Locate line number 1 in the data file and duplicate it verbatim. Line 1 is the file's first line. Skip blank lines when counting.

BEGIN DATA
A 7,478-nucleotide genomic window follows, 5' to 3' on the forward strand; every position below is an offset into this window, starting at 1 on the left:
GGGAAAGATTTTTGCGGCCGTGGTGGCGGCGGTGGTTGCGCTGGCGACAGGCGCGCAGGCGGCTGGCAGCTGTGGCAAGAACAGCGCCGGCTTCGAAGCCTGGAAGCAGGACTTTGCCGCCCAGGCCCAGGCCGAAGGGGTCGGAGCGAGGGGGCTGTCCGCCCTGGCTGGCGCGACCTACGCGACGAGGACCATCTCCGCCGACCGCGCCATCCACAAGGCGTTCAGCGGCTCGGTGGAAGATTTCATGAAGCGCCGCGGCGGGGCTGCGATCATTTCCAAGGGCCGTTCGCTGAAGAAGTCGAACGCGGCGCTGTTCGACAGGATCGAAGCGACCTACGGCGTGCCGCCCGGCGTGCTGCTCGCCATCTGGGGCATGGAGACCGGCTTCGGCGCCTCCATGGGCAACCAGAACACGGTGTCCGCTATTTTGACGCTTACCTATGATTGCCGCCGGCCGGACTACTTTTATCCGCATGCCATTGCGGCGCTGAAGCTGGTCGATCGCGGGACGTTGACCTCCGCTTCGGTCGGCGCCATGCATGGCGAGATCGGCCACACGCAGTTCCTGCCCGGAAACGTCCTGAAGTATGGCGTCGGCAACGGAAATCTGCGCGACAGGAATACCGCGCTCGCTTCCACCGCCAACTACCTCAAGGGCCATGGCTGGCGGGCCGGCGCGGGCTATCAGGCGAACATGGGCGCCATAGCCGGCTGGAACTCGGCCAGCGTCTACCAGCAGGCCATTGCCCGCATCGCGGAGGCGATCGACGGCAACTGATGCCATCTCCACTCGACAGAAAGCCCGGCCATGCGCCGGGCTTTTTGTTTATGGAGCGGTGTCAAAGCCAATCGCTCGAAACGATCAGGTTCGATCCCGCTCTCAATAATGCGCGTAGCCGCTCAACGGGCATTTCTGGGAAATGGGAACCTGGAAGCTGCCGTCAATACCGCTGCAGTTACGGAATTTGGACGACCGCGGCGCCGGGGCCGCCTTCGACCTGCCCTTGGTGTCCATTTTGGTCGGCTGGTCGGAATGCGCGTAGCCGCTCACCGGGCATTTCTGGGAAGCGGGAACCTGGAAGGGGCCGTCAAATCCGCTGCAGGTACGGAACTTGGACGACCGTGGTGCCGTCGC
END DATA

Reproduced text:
A 7,478-nucleotide genomic window follows, 5' to 3' on the forward strand; every position below is an offset into this window, starting at 1 on the left: